With all the investment, the volume of activity is increasing all of the time as well. That gets lost in all of the figures. To be fair to the health service, sometimes we do not give recognition of the fact that the extra spending has meant extra activity, operations and diagnostics. We have to continue to invest in community and primary care to take the pressure off the acute service and make sure people get the right care, at the time and in the right and most appropriate location.
I welcome the emphasis on primary care. There is a great new primary care centre in Ennis. The Minister for Health, Deputy Stephen Donnelly, opened it. I welcome that, but there is a shortage of GPs right across Clare and right across the country. It is increasingly difficult, as I highlighted to the Taoiseach, to get an appointment to see a GP in Scarriff. That will be exacerbated by the new arrivals of persons seeking international protection and persons with temporary protection because no additional resources are being provided. There are difficulties in Newmarket-on-Fergus. We had a meeting about it last night.
That all means that I was getting phone calls from constituents during Christmas last year saying they could not get a GP anywhere, they had been told not to go to hospital, they had nowhere to go and they had a sick child, and asking what should they do. There was nothing I could say to them. I suppose what I am looking for is an assurance that this will be solved and that in eight years' time we will not be blaming the Government or the Minister for Health of the day for not solving the problem. Is it resources? Is it organisation? Is it a waste of resources because we can predict rises in population, rises in birth rates and rises in life expectancy?
It is all of the above. It will need more resources, if one looks at the trajectory of health expenditure. Much of that is on the human resource because the human capital in health has increased. The numbers of people working in the health service have continued to increase but more and more services have come on stream with it.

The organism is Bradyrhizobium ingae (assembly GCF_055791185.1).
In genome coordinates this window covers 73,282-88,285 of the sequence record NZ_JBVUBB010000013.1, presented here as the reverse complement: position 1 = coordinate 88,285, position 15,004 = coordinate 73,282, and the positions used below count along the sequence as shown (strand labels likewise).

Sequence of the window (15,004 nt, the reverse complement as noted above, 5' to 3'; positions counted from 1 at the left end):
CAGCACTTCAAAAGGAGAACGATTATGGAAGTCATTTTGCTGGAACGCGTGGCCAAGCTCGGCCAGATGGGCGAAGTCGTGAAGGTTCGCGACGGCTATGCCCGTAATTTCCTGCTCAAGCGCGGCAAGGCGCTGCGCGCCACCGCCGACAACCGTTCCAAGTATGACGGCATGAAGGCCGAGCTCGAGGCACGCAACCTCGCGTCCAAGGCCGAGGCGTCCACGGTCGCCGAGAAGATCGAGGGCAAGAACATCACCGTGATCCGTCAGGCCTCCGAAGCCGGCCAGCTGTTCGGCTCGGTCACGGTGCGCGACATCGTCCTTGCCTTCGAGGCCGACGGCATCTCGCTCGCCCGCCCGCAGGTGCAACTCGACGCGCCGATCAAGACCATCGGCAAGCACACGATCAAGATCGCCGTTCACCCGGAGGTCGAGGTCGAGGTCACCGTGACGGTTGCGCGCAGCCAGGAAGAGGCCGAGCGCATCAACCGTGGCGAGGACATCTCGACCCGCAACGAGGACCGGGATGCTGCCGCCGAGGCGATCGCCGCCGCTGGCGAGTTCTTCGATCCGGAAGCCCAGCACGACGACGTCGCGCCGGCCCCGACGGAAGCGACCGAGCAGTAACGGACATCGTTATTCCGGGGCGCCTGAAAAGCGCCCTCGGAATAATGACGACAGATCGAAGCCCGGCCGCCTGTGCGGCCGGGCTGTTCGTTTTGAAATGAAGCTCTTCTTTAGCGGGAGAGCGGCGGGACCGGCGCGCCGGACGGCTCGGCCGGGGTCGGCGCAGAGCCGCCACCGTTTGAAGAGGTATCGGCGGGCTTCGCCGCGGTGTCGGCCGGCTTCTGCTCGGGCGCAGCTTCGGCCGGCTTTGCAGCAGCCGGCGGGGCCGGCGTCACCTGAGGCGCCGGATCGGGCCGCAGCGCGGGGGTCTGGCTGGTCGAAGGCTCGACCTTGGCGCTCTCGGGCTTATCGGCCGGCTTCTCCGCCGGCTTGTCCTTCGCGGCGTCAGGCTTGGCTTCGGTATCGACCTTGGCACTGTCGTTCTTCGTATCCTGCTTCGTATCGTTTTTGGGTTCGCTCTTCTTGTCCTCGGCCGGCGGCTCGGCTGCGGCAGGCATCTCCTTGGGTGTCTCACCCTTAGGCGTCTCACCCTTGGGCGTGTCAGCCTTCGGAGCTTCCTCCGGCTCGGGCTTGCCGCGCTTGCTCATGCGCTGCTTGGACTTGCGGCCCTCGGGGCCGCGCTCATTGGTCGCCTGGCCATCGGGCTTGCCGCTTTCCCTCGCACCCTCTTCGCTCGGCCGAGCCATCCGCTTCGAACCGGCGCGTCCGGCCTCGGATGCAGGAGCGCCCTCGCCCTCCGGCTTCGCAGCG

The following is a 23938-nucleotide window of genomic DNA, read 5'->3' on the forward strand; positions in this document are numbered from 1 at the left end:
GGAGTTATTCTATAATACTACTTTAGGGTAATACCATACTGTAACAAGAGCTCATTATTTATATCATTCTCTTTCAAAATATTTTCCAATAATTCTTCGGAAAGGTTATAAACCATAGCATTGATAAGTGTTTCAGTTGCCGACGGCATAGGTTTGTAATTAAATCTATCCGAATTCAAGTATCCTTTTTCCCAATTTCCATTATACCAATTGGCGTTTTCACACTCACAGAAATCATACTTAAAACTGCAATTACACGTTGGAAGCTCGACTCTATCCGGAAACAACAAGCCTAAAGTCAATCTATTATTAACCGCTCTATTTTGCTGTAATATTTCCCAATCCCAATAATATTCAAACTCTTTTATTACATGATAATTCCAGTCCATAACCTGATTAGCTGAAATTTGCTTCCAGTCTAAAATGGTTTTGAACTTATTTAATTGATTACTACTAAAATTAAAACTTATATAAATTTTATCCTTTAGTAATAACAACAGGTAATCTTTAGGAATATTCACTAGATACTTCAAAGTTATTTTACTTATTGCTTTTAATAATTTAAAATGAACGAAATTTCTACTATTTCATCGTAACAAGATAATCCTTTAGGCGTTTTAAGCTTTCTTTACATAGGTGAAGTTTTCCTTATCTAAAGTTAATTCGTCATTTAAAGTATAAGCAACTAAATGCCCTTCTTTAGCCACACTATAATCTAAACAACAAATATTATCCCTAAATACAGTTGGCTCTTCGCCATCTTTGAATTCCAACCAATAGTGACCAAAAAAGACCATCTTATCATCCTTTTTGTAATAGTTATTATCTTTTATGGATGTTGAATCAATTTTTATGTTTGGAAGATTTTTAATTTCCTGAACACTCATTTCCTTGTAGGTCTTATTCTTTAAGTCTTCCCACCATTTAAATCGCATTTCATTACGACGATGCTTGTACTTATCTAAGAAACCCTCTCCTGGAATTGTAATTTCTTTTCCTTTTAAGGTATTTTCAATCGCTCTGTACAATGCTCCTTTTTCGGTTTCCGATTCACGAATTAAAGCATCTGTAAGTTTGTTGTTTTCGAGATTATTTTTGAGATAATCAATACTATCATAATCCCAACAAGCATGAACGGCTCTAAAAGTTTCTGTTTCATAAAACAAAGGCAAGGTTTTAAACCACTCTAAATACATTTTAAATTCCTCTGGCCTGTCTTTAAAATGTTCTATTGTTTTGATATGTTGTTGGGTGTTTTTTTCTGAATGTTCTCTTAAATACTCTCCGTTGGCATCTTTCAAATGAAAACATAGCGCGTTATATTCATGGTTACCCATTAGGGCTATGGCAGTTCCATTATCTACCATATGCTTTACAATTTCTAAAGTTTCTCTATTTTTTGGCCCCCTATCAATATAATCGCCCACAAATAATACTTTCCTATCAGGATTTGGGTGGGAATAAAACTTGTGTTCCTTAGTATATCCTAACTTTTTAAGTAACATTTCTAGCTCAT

It means more investment of capital, in equipment and in additional capacity in hospitals. It should and has to mean more investment in primary care. In that respect, there is a significant increase in training places for GP and for allied health professionals and an increase in medical places in the training colleges. That will be essential, as will the recruitment of internationally qualified primary care practitioners or GPs.
There is greater accessibility now to GPs, from the income threshold perspective. There has been a very dramatic increase in access, from a financial point of view, where more people now have access to a GP card.
However, the point is well made in terms of the need to increase the number of GPs. Training places have been significantly increased, and attracting people from overseas to work in Ireland will also be a necessary part of filling the current gaps in primary care need.
I raise the appalling way my constituents and applicants in this State are being treated when it comes to making an application for a permit through the disabled drivers and disabled passengers scheme. As the Tánaiste is aware, the scheme provides relief from vehicle registration tax and VAT on an adapted car, as well as an exemption from motor tax and an annual fuel grant, open to severely and permanently disabled persons as a driver or passenger. It is also open to certain charitable organisations. However, to qualify for the relief the applicant must hold a primary medical certificate issued by the board of the Disabled Drivers Medical Board of Appeal. However, this is not happening and has not been happening for years, following the resignation of all members of the previous Disabled Drivers Medical Board of Appeal in November 2021.
I know from my engagement with the National Rehabilitation Hospital that 1,000 applications are still waiting to be processed by one person. One person is expected to process 1,000 applications. This is up from the 726 severely disabled people who were awaiting an appeal at the end of last year. Indeed, 382 of those appeals date back to 2021. I know the Tánaiste will agree that this is absolutely no way to treat disabled people or any citizen of this State. It is leading to massive levels of isolation and frustration for disabled drivers and their families. It has to be dealt with urgently. Last December, the Minister, Deputy Donohoe, when he was Minister for Finance, stated he was hopeful a new board would be up and running in January 2023. Here we are, seven months on, and the new board is still not in place. I would like assurances and a timeframe from the Tánaiste as to when this issue will be attended to and given the serious priority it deserves. The longer the board of appeal is out of action, the more the backlog will build, with all of the delays that come with that. Will the Tánaiste ask the Minister for Finance and the Minister for Health, who is seated beside him, to work together to resolve this mess and this chaos, to give disabled drivers their freedom and independence back? Those are basic rights.